Alaska Attorney General Craig Richards has rejected the proposed purchase by Harvest Alaska of a small liquefied natural gas plant at Port MacKenzie.
In a July 7 letter to Harvest, a subsidiary of Hilcorp Energy, Richards proposed changes in the LNG sales contract reached in November 2014 with Fairbanks Natural Gas, the existing plant owner that also operates a small gas utility serving about 1,100 business and residential customers in Fairbanks.
Hilcorp rejected the proposed changes in a July 17 letter, telling the attorney general it wanted to stick to the original contract terms because the purchase already had a small profit margin.
Based on that, Richards informed Harvest in an Aug. 3 letter that he would not approve the sale of the plant. In an Aug. 6 statement, Hilcorp said it was disappointed in the attorney general’s decision.
“We believe the purchase and sale agreement originally struck in November 2014 (with Fairbanks Natural Gas) was both reasonable and fair,” Harvest Alaska president Sean Kolassa said.
The Alaska Industrial Development and Export Authority, or AIDEA, board of directors has approved a $53-million purchase of Pentax, the parent company of Fairbanks Natural Gas Co., in order to supply natural gas to the Interior after a previous attempt tied to North Slope gas turned out to be uneconomic.
The sticking point between the state and Harvest Alaska appears to have been Richards’ proposal that Harvest essentially adopt a “cost-based pricing” system.
In the July 7 letter from the state to Harvest, state attorneys wrote, “We are considering whether Harvest should be required to develop a price for processing natural gas into LNG for expansion capacity, and offer processing services at this price to AIDEA and other Cook Inlet gas producers.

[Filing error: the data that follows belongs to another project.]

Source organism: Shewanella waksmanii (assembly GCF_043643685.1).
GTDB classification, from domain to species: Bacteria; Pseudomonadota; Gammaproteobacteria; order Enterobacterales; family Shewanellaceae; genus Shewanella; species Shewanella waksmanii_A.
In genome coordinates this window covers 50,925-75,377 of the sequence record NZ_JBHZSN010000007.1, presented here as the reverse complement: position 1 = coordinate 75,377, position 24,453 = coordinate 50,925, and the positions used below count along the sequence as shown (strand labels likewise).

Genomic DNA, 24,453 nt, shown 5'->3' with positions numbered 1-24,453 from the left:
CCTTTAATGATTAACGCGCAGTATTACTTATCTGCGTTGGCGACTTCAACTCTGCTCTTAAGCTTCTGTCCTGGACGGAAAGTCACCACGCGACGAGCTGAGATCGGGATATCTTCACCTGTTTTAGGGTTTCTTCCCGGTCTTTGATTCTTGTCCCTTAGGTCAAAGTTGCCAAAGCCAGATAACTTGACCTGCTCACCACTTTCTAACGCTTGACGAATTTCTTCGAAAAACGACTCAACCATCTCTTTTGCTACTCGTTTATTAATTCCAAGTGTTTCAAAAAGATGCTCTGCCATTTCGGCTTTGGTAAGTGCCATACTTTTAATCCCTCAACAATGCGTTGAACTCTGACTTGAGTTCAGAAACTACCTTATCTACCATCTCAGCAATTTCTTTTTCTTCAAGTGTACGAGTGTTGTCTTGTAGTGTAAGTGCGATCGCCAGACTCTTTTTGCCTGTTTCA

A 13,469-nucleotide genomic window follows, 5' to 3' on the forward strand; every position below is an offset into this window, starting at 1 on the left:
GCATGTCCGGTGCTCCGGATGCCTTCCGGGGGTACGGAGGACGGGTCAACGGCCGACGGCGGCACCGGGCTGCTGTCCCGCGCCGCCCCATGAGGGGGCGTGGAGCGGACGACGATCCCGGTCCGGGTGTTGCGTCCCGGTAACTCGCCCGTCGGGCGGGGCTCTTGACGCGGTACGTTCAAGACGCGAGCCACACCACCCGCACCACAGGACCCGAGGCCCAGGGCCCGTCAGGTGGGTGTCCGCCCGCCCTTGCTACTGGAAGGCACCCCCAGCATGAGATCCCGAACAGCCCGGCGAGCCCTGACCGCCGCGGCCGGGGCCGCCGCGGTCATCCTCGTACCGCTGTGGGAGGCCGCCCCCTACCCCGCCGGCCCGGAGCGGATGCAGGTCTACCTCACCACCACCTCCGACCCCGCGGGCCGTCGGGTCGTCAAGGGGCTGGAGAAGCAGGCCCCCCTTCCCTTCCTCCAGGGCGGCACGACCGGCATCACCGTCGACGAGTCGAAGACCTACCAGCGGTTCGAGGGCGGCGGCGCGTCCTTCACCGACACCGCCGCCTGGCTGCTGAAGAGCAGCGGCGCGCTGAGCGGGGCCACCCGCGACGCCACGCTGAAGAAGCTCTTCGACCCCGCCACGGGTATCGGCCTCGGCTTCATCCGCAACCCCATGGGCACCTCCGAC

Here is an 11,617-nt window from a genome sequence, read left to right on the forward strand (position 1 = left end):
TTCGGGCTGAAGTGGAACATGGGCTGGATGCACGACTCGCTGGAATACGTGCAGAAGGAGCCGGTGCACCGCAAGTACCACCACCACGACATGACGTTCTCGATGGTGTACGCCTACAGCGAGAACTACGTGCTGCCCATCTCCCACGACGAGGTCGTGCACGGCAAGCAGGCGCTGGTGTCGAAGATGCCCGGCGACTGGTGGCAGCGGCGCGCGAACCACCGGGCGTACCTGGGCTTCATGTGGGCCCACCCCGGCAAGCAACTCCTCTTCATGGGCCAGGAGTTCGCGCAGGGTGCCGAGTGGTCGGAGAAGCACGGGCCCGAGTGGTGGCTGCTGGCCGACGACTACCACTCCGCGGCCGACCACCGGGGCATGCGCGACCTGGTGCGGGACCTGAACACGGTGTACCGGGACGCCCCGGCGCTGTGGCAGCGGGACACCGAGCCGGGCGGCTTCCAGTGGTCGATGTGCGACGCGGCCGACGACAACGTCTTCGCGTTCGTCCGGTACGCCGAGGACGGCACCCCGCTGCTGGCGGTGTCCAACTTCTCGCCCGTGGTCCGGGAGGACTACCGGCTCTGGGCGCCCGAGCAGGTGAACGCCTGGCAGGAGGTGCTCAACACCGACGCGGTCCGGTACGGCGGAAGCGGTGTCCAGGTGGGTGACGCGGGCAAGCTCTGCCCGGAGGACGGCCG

This processing or tolling fee would allow AIDEA to negotiate with other gas producers for its supply on LNG in the event that it would like to expand beyond the base volumes under an LNG supply contract. Separating out the processing fee will allow the utilization of a market index, as discussed above, for developing a pricing formula that considers the cost of gas, cost of processing and the cost of transportation.
Calculating a processing fee can be done using a cost analysis from the previous RCA (Regulatory Commission of Alaska) dockets.”
The Harvest contract agreed to by Fairbanks Natural Gas set a price that would be a ceiling for the LNG supplied under that 10-year contract, but the attorney general also proposed a mechanism for periodic downward adjustments to the price that reflected any drop in Cook Inlet gas prices.
The attorney general also proposed that Harvest divest the transportation component — the LNG trailers and trucks that carry liquefied gas to Fairbanks — so that LNG would be sold at the gate of the plant.
Harvest wrote July 17 that it objected to the state’s proposal to base periodic downward adjustments on a Cook Inlet gas price index that would be part of a cost-based pricing system, and also said its existing proposals allowed for downward price adjustments, regardless of operating costs, “should LNG be offered at a more attractive price from credible source,” the company wrote in its letter.
“Because of the substantial risks associated with finding and developing gas reserves, the operation costs of operating the plant and transporting LNG, and the slim margin already incorporated in the deal, we simply cannot accept the additional market risk.”
Tim Bradner can be reached at firstname.lastname@example.org.